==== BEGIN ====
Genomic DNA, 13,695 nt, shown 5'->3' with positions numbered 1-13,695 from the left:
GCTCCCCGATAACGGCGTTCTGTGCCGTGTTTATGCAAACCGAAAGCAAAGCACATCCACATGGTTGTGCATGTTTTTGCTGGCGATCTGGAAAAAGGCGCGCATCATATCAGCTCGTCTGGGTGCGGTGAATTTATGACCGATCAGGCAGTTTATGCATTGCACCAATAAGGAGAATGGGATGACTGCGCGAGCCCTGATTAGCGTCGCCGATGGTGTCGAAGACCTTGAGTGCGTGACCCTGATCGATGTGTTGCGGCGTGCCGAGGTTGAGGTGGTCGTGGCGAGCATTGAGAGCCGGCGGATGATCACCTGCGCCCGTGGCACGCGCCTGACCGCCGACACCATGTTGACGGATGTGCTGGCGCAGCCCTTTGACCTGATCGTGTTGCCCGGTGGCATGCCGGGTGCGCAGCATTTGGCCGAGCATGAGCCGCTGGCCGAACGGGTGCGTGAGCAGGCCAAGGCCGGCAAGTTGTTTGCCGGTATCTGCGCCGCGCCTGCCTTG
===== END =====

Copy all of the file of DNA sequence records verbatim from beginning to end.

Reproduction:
Genomic DNA, 13,695 nt, shown 5'->3' with positions numbered 1-13,695 from the left:
GCTCCCCGATAACGGCGTTCTGTGCCGTGTTTATGCAAACCGAAAGCAAAGCACATCCACATGGTTGTGCATGTTTTTGCTGGCGATCTGGAAAAAGGCGCGCATCATATCAGCTCGTCTGGGTGCGGTGAATTTATGACCGATCAGGCAGTTTATGCATTGCACCAATAAGGAGAATGGGATGACTGCGCGAGCCCTGATTAGCGTCGCCGATGGTGTCGAAGACCTTGAGTGCGTGACCCTGATCGATGTGTTGCGGCGTGCCGAGGTTGAGGTGGTCGTGGCGAGCATTGAGAGCCGGCGGATGATCACCTGCGCCCGTGGCACGCGCCTGACCGCCGACACCATGTTGACGGATGTGCTGGCGCAGCCCTTTGACCTGATCGTGTTGCCCGGTGGCATGCCGGGTGCGCAGCATTTGGCCGAGCATGAGCCGCTGGCCGAACGGGTGCGTGAGCAGGCCAAGGCCGGCAAGTTGTTTGCCGGTATCTGCGCCGCGCCTGCCTTG